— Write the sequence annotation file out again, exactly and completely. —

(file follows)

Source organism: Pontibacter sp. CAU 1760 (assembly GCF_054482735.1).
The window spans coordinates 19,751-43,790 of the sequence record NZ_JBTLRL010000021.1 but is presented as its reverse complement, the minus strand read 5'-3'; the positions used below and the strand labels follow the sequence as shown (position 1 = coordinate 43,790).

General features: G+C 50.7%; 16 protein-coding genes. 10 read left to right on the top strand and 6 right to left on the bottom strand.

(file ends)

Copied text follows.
Source organism: Pontibacter sp. CAU 1760 (assembly GCF_054482735.1).
The window spans coordinates 19,751-43,790 of the sequence record NZ_JBTLRL010000021.1 but is presented as its reverse complement, the minus strand read 5'-3'; the positions used below and the strand labels follow the sequence as shown (position 1 = coordinate 43,790).

General features: G+C 50.7%; 16 protein-coding genes. 10 read left to right on the top strand and 6 right to left on the bottom strand.